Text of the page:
This time sugar didn’t come at the end

Olga VujovićThe favorite phrase "Zucker kommt zuletzt" (German: Sugar comes at the end) means that the best comes at the end, but that's not how I would describe the play "Little Red Riding Hood" by author and director Luana Gramegna, produced by Zaches Teatro from Florence (Italy), the last performance of the competition program of the Third International Festival of Professional Theatres for Children and Youth "Novi Sad Theatre Festival" (May 8-15, 2024).

The audience goes to see fairy tales expecting familiar content, so in the story of Little Red Riding Hood (who got her nickname because she persistently wore a red hat), we have certain default scenes: while bringing food to her sick grandmother, the girl meets a wolf who persuades her to pick flowers for her grandmother, because he wants to get to grandmother before the girl in order to eat her. The wolf, disguised as a grandmother, tricks Little Red Riding Hood and eats her too. The favorite version (Brothers Grimm) has the rescue hunter who pulls the grandmother and granddaughter alive from the wolf's belly, and fills the wolf with stones, while in the other version (Perrault), the story ends with Little Red Riding Hood being swallowed by the wolf. The play "Little Red Riding Hood" by the "Zaches" theater introduces quite a bit of confusion into the understanding of this story, because after the mother and Little Red Riding Hood (Enrica Zampetti, Amalia Ruocco) prepare food for the grandmother with choreographed movements (they knead the dough for an infinite time), Little Red Riding Hood heads through the forest to the grandmother's house (apparently at night?!). In the forest, she is caught by a thunderstorm, which lasts for a very, very long time and causes consternation (and tears) among most of the children in the audience (the music by Stefano Ciardi didn't sound very friendly either). A terrifying storm is accompanied by an ominous rustling of trees (shown by shadows), among which appears the outline of a wolf (Gianluca Gabriele) following Little Red Riding Hood. Their unexpected meeting (also difficult to understand) leads to certain closeness between the two (which is all the more problematic, since the wolf soon rushes to the grandmother's house where, using shadows, it swallows the grandmother). And that's where the story ends... Because, apparently, we didn't watch a fairy tale, but a dream of a little girl whose mother told her a fairy tale about Little Red Riding Hood as a bedtime story, I guess?!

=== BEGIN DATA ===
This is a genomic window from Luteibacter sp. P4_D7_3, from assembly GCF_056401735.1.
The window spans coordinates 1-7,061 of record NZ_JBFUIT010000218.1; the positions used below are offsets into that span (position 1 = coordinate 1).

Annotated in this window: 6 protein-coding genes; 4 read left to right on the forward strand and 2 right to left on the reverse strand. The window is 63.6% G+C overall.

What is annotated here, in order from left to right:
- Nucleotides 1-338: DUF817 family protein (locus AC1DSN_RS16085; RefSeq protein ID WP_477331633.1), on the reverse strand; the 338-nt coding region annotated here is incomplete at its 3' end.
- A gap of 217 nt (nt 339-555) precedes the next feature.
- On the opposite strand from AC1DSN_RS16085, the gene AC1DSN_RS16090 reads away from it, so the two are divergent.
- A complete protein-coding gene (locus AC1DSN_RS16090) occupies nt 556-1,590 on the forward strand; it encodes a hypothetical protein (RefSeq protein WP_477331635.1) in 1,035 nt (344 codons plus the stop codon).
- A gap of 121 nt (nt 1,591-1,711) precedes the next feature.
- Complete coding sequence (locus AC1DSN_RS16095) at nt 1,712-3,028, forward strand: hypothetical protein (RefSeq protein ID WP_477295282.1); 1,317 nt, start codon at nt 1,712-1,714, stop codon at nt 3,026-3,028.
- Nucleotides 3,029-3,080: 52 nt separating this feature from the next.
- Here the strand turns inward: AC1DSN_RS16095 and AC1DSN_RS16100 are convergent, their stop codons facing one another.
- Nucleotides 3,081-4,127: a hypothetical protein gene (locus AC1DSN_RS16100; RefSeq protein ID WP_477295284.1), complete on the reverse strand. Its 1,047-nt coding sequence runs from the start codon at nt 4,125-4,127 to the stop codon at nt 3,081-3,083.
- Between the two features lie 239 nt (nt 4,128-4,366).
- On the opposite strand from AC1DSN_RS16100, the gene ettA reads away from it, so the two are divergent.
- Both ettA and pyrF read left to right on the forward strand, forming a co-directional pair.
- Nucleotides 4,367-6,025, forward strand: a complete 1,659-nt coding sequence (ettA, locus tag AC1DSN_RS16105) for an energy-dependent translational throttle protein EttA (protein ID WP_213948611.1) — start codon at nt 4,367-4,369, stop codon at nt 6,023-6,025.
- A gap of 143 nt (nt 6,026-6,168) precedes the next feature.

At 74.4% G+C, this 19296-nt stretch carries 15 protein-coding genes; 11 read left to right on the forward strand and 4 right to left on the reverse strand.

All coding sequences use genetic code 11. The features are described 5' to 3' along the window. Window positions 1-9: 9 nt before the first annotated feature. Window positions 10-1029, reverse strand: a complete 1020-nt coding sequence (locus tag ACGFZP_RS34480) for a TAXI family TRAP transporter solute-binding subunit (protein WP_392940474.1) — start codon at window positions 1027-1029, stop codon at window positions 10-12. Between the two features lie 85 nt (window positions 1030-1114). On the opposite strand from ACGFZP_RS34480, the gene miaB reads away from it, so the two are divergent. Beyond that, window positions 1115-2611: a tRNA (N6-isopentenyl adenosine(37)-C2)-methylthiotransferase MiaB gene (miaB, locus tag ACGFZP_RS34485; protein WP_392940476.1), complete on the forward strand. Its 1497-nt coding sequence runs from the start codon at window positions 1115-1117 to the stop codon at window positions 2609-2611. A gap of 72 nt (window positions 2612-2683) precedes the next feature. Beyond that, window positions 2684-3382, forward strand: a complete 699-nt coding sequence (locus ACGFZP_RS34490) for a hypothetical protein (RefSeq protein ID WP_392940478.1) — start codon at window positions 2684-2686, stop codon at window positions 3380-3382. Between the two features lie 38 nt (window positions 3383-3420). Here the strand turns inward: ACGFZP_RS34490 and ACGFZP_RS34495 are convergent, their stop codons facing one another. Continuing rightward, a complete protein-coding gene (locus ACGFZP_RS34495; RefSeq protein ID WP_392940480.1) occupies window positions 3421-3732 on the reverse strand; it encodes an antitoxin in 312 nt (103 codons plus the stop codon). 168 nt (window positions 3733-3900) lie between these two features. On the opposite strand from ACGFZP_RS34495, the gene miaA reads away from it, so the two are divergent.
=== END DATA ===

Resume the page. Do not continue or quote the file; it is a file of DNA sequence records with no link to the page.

Of course, it is the copyright to intervene in the given content, but I am not entirely sure that it makes sense to choose known content and then twist it beyond recognition, disrupt the atmosphere and fundamentally disrupt the relationships between the characters. I am also unclear about certain directing procedures, because while it is logical to use a mask for the character of the wolf (although the overall impression is not at all "wolfish"), I do not see why the faces of the mother and Little Red Riding Hood are hidden under the mask (the girl seems almost frantic), because that way expression of feelings is blocked (overall design by Francesco Givone).

Occasional poetic scene or a visually appealing picture were not enough to keep the attention of the little ones (7+), nor us adults (x+).

 Olga Vujović

The author is a theater critic from Croatia. She writes for and on the portals,, She is a member of the Croatian Society of Theatre Critics and Theatrologists.